UNHCR says asylum situation in Greece is 'a humanitarian crisis'
This is a summary of what was said by UNHCR spokesperson Adrian Edwards – to whom quoted text may be attributed – at today's press briefing at the Palais des Nations in Geneva.
UNHCR is today calling on Greece to urgently accelerate implementation of its planned asylum reform. This is in light of the continued absence in Greece of a functioning asylum system, an issue with important implications for the wider EU.
The conditions for asylum-seekers in Greece, which is among the principal entry points to the EU, are notoriously difficult. Most asylum-seekers receive no assistance. Many live on the streets, including women and children. The refugee status determination system does not operate properly and as a result, persons needing international protection are not identified as such. This is a humanitarian crisis situation which should not exist in the European Union.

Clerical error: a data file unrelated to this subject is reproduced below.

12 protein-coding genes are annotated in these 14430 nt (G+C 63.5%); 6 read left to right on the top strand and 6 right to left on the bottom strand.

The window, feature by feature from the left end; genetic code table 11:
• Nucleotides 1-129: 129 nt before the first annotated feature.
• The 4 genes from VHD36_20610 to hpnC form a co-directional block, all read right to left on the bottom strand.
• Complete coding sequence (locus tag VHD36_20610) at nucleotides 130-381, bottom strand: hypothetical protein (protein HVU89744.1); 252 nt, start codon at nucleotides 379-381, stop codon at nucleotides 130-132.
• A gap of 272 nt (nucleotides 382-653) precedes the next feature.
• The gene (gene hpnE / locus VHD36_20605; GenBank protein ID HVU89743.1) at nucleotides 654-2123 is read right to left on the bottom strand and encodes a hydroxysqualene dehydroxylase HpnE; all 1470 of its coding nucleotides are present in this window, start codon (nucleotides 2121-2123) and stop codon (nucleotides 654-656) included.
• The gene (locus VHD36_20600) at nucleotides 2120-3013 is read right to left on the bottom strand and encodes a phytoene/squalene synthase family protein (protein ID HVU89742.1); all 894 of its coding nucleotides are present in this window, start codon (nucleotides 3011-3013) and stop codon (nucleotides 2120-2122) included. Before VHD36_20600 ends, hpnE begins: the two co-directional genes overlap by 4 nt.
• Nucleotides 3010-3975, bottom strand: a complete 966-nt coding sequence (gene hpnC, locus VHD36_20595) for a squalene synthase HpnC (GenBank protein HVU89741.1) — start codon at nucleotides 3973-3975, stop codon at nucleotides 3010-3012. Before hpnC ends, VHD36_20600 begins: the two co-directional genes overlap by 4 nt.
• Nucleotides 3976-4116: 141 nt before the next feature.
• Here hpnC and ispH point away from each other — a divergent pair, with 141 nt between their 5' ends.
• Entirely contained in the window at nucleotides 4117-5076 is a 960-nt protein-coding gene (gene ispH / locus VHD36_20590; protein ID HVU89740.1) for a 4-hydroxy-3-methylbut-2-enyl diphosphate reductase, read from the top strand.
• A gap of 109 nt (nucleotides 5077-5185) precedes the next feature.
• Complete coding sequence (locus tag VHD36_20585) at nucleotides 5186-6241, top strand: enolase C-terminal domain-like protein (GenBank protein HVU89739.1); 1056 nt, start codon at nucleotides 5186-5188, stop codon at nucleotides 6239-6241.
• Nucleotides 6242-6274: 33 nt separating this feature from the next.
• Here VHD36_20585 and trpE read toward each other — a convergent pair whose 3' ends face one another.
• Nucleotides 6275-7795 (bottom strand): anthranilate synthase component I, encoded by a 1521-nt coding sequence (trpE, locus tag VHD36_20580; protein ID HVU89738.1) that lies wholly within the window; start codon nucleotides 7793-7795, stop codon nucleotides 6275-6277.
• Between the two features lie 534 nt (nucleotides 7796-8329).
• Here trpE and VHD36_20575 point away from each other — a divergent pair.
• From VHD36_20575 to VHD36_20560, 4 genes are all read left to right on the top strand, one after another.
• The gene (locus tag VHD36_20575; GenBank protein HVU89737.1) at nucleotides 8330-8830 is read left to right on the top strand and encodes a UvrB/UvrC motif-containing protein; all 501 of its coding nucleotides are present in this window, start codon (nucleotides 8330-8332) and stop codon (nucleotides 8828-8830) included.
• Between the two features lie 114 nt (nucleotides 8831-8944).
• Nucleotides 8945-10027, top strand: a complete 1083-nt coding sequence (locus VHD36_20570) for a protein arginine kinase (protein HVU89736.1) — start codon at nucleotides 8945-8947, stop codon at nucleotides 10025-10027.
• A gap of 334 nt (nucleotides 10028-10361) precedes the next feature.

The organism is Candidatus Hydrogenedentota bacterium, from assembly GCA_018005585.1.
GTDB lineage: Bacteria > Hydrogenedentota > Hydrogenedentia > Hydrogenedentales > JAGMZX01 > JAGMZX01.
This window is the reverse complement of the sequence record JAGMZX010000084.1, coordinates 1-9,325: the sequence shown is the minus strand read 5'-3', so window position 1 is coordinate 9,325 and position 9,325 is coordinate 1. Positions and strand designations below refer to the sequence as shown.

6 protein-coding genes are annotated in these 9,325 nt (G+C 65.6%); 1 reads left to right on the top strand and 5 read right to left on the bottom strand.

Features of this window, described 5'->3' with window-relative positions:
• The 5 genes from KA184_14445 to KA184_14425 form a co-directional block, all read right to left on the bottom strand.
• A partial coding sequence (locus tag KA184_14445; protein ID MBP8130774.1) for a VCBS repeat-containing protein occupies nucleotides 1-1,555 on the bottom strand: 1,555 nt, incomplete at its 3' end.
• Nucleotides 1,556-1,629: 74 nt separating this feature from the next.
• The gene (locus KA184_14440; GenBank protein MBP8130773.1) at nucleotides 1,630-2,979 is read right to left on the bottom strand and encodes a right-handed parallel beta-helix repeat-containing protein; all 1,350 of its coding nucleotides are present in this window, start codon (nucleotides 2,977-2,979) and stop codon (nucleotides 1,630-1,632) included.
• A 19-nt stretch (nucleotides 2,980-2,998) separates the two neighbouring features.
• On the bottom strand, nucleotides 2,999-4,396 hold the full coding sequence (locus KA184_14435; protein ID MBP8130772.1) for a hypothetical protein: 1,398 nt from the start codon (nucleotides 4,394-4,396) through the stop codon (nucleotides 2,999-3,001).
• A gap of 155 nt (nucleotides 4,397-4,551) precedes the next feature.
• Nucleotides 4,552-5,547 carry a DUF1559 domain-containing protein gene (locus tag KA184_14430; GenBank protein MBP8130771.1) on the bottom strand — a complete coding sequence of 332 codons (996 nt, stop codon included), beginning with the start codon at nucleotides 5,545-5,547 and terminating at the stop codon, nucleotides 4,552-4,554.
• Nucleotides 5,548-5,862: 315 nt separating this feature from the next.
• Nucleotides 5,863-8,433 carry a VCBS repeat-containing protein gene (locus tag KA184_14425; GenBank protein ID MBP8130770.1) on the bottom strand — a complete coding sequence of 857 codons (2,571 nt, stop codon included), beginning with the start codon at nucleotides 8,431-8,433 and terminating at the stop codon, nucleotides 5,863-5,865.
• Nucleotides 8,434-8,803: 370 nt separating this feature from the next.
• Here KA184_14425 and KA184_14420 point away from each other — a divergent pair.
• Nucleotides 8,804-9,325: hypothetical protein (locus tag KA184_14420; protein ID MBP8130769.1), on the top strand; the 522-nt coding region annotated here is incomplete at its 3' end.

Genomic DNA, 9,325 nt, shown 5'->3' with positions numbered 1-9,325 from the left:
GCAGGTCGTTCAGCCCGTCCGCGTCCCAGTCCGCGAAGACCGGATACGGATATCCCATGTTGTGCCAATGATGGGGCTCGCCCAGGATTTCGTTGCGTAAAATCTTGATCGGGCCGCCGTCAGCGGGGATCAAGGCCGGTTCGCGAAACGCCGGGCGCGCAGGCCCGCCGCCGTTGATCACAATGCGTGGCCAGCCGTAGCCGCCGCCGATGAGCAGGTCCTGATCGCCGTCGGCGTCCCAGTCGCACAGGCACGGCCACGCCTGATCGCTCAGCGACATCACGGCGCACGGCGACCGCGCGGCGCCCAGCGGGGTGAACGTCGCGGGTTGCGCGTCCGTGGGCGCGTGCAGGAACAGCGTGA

UNHCR welcomes Greece's plans to implement a far-reaching reform of its asylum system even in the face of current economic challenges. We also appeal to the European Union to step up its assistance to help Greece to comply with its international and European obligations. Until such time as an asylum procedure meeting international standards is in place in Greece, UNHCR reiterates its recommendation to other European countries not to send asylum-seekers back to Greece under the Dublin II Regulation. Yesterday, in a statement, Human Rights Watch called on UNHCR to intervene and take on responsibility for refugee status determination in Greece in light of these shortcomings. UNHCR notes this recommendation, but emphasizes that responsibility for asylum rests with the state, and as an EU member, Greece is bound by European Union legislation to have laws and procedures for dealing with people seeking asylum.